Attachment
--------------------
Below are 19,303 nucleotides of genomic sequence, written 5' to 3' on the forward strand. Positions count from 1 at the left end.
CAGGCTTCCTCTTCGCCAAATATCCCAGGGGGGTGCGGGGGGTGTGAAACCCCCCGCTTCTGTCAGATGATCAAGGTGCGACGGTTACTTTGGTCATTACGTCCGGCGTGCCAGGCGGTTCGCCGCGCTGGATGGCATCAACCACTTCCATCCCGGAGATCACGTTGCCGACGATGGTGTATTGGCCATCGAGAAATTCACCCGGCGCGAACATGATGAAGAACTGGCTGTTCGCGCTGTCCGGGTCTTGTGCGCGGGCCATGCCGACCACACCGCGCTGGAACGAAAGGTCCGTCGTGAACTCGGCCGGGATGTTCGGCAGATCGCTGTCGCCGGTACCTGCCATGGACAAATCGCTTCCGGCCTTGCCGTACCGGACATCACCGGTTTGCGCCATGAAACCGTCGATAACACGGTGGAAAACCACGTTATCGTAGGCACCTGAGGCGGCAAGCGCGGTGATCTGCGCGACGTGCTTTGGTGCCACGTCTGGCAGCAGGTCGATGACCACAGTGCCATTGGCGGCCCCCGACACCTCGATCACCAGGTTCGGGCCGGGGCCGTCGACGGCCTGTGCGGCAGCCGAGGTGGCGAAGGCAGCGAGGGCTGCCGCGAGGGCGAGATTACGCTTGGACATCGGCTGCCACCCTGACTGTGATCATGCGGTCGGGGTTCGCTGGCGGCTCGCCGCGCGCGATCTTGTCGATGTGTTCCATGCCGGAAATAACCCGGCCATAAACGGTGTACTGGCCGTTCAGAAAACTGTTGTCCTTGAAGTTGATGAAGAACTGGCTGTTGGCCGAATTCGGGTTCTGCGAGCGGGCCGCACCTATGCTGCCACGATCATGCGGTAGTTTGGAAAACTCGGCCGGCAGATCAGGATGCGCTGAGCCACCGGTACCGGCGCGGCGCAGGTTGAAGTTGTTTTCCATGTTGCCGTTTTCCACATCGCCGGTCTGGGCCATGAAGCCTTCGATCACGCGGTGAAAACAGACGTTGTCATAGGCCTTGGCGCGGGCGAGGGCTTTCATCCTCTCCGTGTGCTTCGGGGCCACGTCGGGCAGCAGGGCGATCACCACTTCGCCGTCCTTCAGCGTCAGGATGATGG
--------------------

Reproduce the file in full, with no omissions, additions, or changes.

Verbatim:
Below are 19,303 nucleotides of genomic sequence, written 5' to 3' on the forward strand. Positions count from 1 at the left end.
CAGGCTTCCTCTTCGCCAAATATCCCAGGGGGGTGCGGGGGGTGTGAAACCCCCCGCTTCTGTCAGATGATCAAGGTGCGACGGTTACTTTGGTCATTACGTCCGGCGTGCCAGGCGGTTCGCCGCGCTGGATGGCATCAACCACTTCCATCCCGGAGATCACGTTGCCGACGATGGTGTATTGGCCATCGAGAAATTCACCCGGCGCGAACATGATGAAGAACTGGCTGTTCGCGCTGTCCGGGTCTTGTGCGCGGGCCATGCCGACCACACCGCGCTGGAACGAAAGGTCCGTCGTGAACTCGGCCGGGATGTTCGGCAGATCGCTGTCGCCGGTACCTGCCATGGACAAATCGCTTCCGGCCTTGCCGTACCGGACATCACCGGTTTGCGCCATGAAACCGTCGATAACACGGTGGAAAACCACGTTATCGTAGGCACCTGAGGCGGCAAGCGCGGTGATCTGCGCGACGTGCTTTGGTGCCACGTCTGGCAGCAGGTCGATGACCACAGTGCCATTGGCGGCCCCCGACACCTCGATCACCAGGTTCGGGCCGGGGCCGTCGACGGCCTGTGCGGCAGCCGAGGTGGCGAAGGCAGCGAGGGCTGCCGCGAGGGCGAGATTACGCTTGGACATCGGCTGCCACCCTGACTGTGATCATGCGGTCGGGGTTCGCTGGCGGCTCGCCGCGCGCGATCTTGTCGATGTGTTCCATGCCGGAAATAACCCGGCCATAAACGGTGTACTGGCCGTTCAGAAAACTGTTGTCCTTGAAGTTGATGAAGAACTGGCTGTTGGCCGAATTCGGGTTCTGCGAGCGGGCCGCACCTATGCTGCCACGATCATGCGGTAGTTTGGAAAACTCGGCCGGCAGATCAGGATGCGCTGAGCCACCGGTACCGGCGCGGCGCAGGTTGAAGTTGTTTTCCATGTTGCCGTTTTCCACATCGCCGGTCTGGGCCATGAAGCCTTCGATCACGCGGTGAAAACAGACGTTGTCATAGGCCTTGGCGCGGGCGAGGGCTTTCATCCTCTCCGTGTGCTTCGGGGCCACGTCGGGCAGCAGGGCGATCACCACTTCGCCGTCCTTCAGCGTCAGGATGATGG